I have been researching ways to do operations, car cards, rules and regs and I figure that will be a huge project.  I will need to dedicate at least 20 cars to the layout to make this work.

Friday, January 15, 2016

Planting Trees

Three Iconic Southern California trees; Palm, Eucalyptus and Citrus and modeling any one of these presents a challenge even for the most seasoned micro botanist.  I've been to a lot of layouts and you see some amazing ground work, structures and working signals, but the trees seem like an afterthought.  I propose that they need as much attention and forethought as any industry might require...maybe more.

I've posted before about fabricating Palms and thanks to having a Laser at my side, making them is more an issue of finishing ground work and structures to figure out how many and what size I will need.  I've made a few dozen, some given away to John Signor and Bruce Petty, others stashed away in the magic closet of  "not finished yet" projects.

Eucalyptus trees are very distinctive and will require a good long weekend to figure out the best way to represent the twisted branches, multi colored bark and unique canopy's.  But that headache is for another day.

Orange trees are pretty straight forward.  These are revenue producing and as such are taken very good care of.  You can't approach it like you were doing the edge of a forest, chaos will not work here.  I built a small layout in N scale several years ago and needed a small orchard on one end of it and found wood beads at the local craft house that seemed to be the right size.  I followed the technique that I will outline in this post and within a short afternoon, had more Orange trees then I needed.  They came in handy as trades a few months later.  :)

In HO scale I found your run of the mill Ping Pong balls seem to have the right size for a medium growth orchard.  They are inexpensive and easy to get, plus they are light.  Below is a shot of the materials needed to pull this off.

Here's the list:

Ping Pong Balls
Grey Primer
Gloss Hunter Green Spray Paint
Medium Green course turf
Woodland Scenics Oranges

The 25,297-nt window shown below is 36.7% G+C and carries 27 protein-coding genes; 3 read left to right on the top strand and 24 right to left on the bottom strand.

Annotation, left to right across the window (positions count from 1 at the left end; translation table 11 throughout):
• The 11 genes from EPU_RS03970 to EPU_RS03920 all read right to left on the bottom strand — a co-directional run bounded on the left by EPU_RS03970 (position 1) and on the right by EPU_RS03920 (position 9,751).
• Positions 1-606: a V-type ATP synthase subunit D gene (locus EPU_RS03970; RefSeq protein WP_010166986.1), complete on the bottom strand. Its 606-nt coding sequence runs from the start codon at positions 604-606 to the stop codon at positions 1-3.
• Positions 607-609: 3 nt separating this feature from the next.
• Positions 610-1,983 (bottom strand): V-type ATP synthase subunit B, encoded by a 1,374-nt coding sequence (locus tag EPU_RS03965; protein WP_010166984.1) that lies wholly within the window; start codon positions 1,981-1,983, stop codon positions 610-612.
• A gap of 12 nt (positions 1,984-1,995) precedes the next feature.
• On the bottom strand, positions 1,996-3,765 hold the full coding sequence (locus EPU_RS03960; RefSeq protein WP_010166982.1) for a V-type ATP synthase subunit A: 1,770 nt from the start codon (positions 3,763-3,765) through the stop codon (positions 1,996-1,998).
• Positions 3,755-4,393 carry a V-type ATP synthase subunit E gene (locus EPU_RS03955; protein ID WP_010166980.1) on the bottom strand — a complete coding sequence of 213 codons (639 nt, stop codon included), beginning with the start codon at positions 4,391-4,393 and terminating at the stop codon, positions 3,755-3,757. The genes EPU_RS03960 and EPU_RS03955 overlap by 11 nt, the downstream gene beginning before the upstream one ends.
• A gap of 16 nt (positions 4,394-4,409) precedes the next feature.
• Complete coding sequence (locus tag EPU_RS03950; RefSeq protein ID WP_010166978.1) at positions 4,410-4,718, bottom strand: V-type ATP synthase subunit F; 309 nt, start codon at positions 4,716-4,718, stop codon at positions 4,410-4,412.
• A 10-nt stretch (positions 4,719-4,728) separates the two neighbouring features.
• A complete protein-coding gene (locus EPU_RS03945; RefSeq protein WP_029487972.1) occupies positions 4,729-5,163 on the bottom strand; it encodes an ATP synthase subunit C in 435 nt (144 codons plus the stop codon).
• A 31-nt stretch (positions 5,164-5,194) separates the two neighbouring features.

2" Dry Wall Screws and a couple boards to drive them through
Super 77 Spray Adhesive
Clear Acrylic Flat Spray Paint
Short length medium green static grass and applicator.
Optional.  Practice Tee's and brown spray paint if you want to have some sort of root system.

So this is what we are looking for when we are done.  I've only had time to finish a few of these to this state, but you will get the idea.  I attache these right to the ground with white glue...if you are industrious you can attach pins or screws to affix them too.

The following photo's show the process.  Briefly, you drive the screws through some flat wood to make spray posts.  Drill small holes in the bottom of the ping pong balls and screw them in place.  I made up 4 sticks to keep things flowing.  Be sure to wear gloves and work outside if you will get real stinky, real quick.  Once the balls are on the screws, give them a good coat of Hunter Green.  Working with one stick at a time, respray with another coat of paint and then sprinkle the green turf on all sides. If you paint is wet you will find the turf holds just fine.  I usually give it another coat of green and re-sprinkle to give the tree a bit more mass.  Next I give the trees a dusting coat of Super 77 and add the Oranges.  Set aside and work on the other sticks you have.  By the time you get back to it things have begun to set up.  I give the trees a coat of clear flat spray making sure to dust it at first.  The orange coloring on the scale fruit is water base and will run if they are flooded with paint or water.  A dusting coat keeps the colors intact.  When this is done I give it one more light coat of Super 77 and then using the Static Grass applicator add a little material to fluff things up a bit.  You don't need the applicator to do this frankly, I put it in a large shaker and sprinkled it over the trees and got the same results.  Next, set aside and let dry...usually a day or so before applying them.
Once your set up, these go really quickly.  I think I did 50 trees in two hours to this point.  They still require the last step, the static grass, but you get the idea.  At this point I spritzed on a little Super 77 and filled in holes and gaps where necessary.  These are pretty bright at the moment, once the static grass is applied, they will darken up a bit.

Here are some placed for spacing on the "production" end of my layout.  This weekend I hope to get the static grass on these and then plant them for good.  I also need to change the sign on my re-purposed Yard Master's office.  I scratch built this last year and I think this will work better near the grove actually.